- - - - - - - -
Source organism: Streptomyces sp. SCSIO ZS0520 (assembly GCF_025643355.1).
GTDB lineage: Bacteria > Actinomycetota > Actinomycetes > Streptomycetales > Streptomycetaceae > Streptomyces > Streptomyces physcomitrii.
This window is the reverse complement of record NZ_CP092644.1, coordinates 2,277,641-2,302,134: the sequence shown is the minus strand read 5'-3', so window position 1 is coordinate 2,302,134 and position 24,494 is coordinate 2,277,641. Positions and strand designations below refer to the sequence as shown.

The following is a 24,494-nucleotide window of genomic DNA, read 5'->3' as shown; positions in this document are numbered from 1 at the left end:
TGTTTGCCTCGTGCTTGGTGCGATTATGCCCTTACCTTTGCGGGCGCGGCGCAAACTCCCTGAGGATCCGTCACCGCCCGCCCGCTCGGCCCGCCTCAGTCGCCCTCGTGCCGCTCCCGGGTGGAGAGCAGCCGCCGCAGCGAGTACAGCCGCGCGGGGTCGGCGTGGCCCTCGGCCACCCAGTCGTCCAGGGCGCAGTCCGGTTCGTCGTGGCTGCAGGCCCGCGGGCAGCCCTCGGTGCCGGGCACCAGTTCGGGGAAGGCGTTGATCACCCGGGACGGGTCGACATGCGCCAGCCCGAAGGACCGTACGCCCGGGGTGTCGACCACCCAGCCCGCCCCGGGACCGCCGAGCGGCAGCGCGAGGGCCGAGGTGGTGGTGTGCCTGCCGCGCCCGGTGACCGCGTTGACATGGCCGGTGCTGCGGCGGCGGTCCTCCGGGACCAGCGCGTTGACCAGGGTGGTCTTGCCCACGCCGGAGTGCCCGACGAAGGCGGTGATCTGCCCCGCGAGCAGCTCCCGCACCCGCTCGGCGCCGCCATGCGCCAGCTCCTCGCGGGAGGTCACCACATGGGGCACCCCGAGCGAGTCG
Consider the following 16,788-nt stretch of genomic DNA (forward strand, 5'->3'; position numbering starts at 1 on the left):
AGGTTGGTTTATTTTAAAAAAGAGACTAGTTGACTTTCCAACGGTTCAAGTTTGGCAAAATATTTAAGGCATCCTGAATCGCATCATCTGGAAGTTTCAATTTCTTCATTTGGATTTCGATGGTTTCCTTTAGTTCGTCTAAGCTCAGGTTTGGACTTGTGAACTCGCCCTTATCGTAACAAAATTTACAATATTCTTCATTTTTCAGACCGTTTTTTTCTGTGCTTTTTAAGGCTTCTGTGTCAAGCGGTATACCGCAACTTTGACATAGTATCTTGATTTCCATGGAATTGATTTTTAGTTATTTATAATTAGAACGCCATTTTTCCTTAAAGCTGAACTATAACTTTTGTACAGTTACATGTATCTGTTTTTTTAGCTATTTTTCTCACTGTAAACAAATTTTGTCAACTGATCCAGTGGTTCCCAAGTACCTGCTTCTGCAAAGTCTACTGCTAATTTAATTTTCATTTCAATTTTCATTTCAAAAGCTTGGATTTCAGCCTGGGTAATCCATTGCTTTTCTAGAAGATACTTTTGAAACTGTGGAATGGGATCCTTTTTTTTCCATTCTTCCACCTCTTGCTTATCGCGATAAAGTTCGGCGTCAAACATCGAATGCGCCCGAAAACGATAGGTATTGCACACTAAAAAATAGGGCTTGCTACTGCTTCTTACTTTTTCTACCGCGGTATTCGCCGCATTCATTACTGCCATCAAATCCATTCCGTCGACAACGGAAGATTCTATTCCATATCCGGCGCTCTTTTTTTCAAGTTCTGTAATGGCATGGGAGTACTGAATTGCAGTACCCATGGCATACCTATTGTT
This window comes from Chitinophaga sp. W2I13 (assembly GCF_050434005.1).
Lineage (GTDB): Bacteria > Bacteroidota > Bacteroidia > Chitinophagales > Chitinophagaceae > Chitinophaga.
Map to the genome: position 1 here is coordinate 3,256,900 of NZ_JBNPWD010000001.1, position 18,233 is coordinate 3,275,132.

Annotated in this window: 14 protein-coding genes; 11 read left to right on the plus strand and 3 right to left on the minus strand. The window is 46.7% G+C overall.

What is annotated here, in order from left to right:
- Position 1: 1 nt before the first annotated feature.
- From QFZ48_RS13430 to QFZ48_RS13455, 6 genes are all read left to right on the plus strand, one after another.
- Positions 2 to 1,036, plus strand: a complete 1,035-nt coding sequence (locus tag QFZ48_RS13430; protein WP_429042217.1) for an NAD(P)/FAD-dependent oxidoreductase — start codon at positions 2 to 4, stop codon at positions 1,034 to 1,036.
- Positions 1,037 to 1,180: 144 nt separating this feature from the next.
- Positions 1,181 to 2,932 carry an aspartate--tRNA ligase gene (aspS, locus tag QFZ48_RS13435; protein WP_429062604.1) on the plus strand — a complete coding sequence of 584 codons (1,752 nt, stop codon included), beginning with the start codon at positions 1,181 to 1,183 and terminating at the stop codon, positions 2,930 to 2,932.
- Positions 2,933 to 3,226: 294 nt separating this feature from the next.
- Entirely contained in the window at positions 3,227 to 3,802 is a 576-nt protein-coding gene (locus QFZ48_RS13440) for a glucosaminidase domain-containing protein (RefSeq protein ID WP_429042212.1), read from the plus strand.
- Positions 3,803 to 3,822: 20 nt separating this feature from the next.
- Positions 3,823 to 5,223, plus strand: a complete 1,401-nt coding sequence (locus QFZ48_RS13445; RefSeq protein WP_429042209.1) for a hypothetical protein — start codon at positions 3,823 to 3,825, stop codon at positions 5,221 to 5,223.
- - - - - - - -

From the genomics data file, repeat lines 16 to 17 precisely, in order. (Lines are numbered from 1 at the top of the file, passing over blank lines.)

- Positions 1,037 to 1,180: 144 nt separating this feature from the next.
- Positions 1,181 to 2,932 carry an aspartate--tRNA ligase gene (aspS, locus tag QFZ48_RS13435; protein WP_429062604.1) on the plus strand — a complete coding sequence of 584 codons (1,752 nt, stop codon included), beginning with the start codon at positions 1,181 to 1,183 and terminating at the stop codon, positions 2,930 to 2,932.